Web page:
Hubby noticed that the coffee we had been buying seemed bitter. We use filtered water and had a new coffee maker. So I told him to do what my mom used to do. Add a little pinch of salt to the grounds before turning on the coffee maker. It does work!
We have tried several brands of coffee with and without the salt. Salt wins! I know people will say to cut down on salt, but the little dab it takes to make the coffee better is worth it.
By Great Granny Vi from Moorpark, CA
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I have done several posts about my spilling stuff all over the place. Here is yet another. When I move to another place I always choose the shortest length of counter space, wasted space as it were, for my coffee brewing station.
Tired of finding coffee grounds in the bottom of your pot? Here's a tip to keep them in the basket, where they belong!
Pouring water from the carafe into the coffee maker usually included a lot of water spilling onto the counter. To avoid this mess, I pull the kitchen spigot which has the hose for rinsing the sink, etc. out and over the coffeemaker.
I've been having problems with coffee filters collapsing and letting grounds into the coffee pot, plus gunking up the filter basket. The following solution has worked well for me and I haven't had a problem since...
I just discovered the best cuppa Joe possible far as staying fresh. The secret? Buy your own coffee grinder (found mine, plus the coffee beans at Kroger). Do NOT grind the beans at the store.
Coffee too hot and needs to be cooled down? Are you in a rush? Do you not want to put watery ice in your coffee? It depends on how you like your coffee. If you want sweetness put creamer in an ice tray and freeze it. If you just want to cool down your coffee, freeze some coffee.
Always rinse coffee filters before brewing coffee. This removes any loose paper fibers that can end up in your brew and make your coffee taste papery.
Coffeemakers have a glass canister to hold our coffee that somehow leaks, no matter what when you pour from it. I found a simple way to stop the leaking when you pour, which is to lift the spout that covers the canister where the liquid is stored.
I bought two carafes; one for coffee and one for tea. As soon as I make either, I pour it into it's designated carafe. Instead of sitting on the hotplate or having to be reheated over and over it's ready anytime and tastes better too. Saves on my electric bill.
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I want to make a good pot of Coffee and I can't ever measure the amount of coffee to the amount of water. What does everyone else find works for them? I made the strongest "put the hair on your chest" coffee this morning and DH won't drink it. :-(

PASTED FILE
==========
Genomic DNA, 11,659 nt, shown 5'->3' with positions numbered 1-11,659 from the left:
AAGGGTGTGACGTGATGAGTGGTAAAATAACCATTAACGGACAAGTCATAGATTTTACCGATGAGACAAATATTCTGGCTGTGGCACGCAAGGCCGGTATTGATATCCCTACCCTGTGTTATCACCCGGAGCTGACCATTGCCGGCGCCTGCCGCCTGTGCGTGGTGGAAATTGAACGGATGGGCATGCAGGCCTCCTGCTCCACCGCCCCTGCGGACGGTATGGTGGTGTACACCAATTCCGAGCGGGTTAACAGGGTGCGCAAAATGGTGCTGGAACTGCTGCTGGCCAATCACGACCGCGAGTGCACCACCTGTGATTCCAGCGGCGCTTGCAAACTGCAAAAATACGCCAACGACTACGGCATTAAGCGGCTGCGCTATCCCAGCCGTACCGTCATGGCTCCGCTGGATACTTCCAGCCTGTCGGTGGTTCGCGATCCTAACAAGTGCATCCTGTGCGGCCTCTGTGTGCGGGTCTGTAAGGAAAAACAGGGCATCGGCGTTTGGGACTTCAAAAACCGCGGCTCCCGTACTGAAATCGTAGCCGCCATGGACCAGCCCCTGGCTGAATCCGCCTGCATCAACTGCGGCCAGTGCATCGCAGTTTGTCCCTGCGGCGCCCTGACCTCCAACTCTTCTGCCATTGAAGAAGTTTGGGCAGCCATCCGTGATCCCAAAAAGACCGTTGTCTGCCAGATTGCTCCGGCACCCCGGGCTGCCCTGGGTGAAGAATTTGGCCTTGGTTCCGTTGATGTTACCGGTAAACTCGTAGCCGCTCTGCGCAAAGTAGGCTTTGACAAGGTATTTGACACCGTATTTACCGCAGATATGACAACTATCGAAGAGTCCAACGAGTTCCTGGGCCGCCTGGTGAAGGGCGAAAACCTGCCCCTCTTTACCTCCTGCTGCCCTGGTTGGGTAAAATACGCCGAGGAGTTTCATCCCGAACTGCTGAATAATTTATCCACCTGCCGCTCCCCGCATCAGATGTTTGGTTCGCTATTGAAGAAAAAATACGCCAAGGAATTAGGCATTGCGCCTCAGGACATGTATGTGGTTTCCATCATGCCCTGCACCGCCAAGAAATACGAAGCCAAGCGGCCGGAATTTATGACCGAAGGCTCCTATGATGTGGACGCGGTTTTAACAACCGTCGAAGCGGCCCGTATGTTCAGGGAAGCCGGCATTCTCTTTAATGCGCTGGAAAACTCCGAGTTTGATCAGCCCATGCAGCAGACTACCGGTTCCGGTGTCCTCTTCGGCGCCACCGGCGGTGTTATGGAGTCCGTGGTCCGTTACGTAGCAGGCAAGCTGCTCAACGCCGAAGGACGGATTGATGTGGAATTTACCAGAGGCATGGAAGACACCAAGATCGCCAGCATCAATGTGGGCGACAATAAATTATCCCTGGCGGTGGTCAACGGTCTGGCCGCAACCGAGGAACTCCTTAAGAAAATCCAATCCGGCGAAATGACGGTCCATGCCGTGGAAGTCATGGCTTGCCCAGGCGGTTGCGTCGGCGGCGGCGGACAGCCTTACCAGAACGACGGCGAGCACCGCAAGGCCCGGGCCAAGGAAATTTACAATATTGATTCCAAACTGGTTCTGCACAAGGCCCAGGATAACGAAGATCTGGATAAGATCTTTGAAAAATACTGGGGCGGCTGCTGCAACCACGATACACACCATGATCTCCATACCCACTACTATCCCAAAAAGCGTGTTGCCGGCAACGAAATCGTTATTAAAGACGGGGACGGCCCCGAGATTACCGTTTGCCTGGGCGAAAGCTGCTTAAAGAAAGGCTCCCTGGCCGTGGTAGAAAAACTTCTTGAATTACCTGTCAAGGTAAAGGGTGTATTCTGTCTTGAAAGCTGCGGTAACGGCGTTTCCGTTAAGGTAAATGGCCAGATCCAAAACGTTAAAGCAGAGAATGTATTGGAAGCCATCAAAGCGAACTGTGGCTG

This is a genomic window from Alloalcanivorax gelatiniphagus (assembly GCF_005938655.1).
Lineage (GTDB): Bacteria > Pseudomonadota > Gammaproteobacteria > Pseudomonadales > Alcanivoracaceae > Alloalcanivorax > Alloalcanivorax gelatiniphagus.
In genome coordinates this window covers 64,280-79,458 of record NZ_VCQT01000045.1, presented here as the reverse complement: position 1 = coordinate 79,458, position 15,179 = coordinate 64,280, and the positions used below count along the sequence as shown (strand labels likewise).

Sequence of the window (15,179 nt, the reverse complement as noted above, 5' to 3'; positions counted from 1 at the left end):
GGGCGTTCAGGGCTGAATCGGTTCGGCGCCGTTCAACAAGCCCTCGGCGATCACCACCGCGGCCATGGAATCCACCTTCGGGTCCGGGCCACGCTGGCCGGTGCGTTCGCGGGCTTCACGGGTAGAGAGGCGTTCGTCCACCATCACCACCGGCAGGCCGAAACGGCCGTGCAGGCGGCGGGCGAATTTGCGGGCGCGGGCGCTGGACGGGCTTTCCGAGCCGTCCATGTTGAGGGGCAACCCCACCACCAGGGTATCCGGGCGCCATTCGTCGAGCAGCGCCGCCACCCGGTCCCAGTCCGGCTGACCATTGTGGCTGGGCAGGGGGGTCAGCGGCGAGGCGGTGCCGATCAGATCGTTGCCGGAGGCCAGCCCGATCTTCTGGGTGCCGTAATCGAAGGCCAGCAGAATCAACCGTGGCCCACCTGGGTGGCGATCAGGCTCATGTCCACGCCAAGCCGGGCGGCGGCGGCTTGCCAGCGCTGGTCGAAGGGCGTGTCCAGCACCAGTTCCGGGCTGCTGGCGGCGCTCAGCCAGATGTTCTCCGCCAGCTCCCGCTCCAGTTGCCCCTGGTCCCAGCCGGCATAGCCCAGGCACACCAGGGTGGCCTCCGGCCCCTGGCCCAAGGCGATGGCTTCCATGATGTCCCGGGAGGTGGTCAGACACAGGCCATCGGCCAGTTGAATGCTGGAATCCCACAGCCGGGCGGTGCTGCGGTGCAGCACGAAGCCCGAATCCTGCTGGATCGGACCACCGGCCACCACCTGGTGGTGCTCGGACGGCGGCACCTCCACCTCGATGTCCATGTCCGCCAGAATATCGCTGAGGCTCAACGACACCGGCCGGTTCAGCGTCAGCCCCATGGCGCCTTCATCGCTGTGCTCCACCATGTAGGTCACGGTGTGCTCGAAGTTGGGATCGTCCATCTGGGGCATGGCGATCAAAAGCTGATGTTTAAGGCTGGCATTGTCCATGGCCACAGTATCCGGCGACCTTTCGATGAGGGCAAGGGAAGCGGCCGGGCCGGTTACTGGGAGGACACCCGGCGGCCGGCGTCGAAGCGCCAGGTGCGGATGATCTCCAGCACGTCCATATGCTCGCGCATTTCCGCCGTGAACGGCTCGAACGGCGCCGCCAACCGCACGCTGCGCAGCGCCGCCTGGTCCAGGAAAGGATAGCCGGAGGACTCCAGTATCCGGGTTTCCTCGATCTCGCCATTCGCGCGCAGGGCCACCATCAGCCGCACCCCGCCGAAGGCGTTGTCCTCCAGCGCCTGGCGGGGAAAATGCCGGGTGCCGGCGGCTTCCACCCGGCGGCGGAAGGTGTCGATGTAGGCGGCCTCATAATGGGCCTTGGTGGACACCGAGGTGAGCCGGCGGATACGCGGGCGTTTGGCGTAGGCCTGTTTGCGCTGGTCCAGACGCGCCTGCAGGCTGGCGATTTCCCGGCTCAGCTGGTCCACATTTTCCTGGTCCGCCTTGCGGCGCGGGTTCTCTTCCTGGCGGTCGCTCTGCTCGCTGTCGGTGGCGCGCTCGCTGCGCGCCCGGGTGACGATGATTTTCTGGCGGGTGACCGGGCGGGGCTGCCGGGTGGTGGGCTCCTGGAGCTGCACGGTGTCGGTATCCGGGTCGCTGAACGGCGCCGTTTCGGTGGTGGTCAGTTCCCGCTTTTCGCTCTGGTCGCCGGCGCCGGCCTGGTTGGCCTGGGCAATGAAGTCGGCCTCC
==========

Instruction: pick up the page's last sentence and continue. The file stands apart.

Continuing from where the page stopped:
My husband and I tend to like our coffee on the stronger side. However we use a 1/4 measuring cup (For 10 cups) that we leave in the coffee container every morning. That way we get consistant flavor and never have to measure or search for something to use.
I generally decrease my coffee scoops to about 3 to the amount of water. If I have 8 cups of water I generally add about 5 scoops of coffee. I have never had any complaints on my coffee.
I use a 1/2 tablespoon measuring spoon and use 1 spoonful (a little heaping) for every cup of water. I don't use the measuring spoon for anything else, so it stays in the coffee can. Also, the type of coffee will affect how strong it is; Colombian and French Roast are stronger than, say, your brand's regular blend, and flavored coffee tends to be mellower. Freshly ground coffee may also be stronger, depending on the type. You may need to adjust the amount depending on what type of coffee you have. And do invest in good coffee. That will make a difference too.
I put in one scoop (1 TBL.) of coffee per 2 c. water.
So 10 C. cofee maker, 5 scoops.
I USE ONE TABLESPOON PER CUP BECAUSE I LIKE MY COFFEE STRONG. IF YOU MAKE COFFEE AND IT IS TO STRONG JUST REMOVE THE GROUNDS AND ADD MORE WATER TO THE COFFEE MAKER.
ALSO I WOULD EXPERIMENT WITH SOME DIFFERENT BRANDS. I LOVE GUATEMALA ANTIGUA BUT I KEEP COMMUNITY COFFEE [BETWEEN ROAST AND DARK ROAST] ON HAND FOR MY GUESTS THAT DON'T SHARE MY SAME TASTE.
ALSO, I DON'T LIKE CHICORY WHICH IS IN MOST COFFEE AND COMMUNITY HAS SEVERAL CHOICES WITHOUT CHICORY ADDED.
Here is one thing to remember. A standard "cup of coffee" is only 6oz. (not the standard 8 oz. like you learned when baking.)
We use the scoop that comes in the instant iced tea mix w/ sugar, not the diet kind. We use 1 1/2 scoops of coffee for a pot of 10 cups & leave the scoop in the coffee can. Also use the same measurement for our 8 cup thermal caraffe coffeemaker. Goes to show, each pot is different. Never converted this to an actual unit of measure.
I typically use one or two tablespoons per cup. It depends on the variety of coffee I am using. I like very strong coffee -- like French Roast. I also try not to make more than I can drink at any given time. Coffee that sits around for hours starts to taste really stale. I have a tablespoon that I have designated as my coffee measure.
I would like to make a 12 cups of coffee, how much coffee do I need?
By Blanch H. from West Chester, PA
When using a Bunn coffeemaker, can you make smaller amounts of coffee instead of a whole pot?
I have a 12 cup drip coffee maker. I buy Maxwell House coffee and it comes with a scoop. How many do I need for 12 cups?
We just bought a cheap coffee maker like always and after it's brewed there is a film on top of the coffee right away, not after letting it sit. I use filtered water. What am I doing wrong?
I do not have purified water coming from my sink faucet, so I can't fill the coffee pot with the sink sprayer. Now what do I do for good water for my coffee?
I've found this hack very useful in order to make instant coffee taste more like a freshly brewed cup. Just mix your instant coffee granules with a little bit of cold water, stir to dissolve, then add your hot water.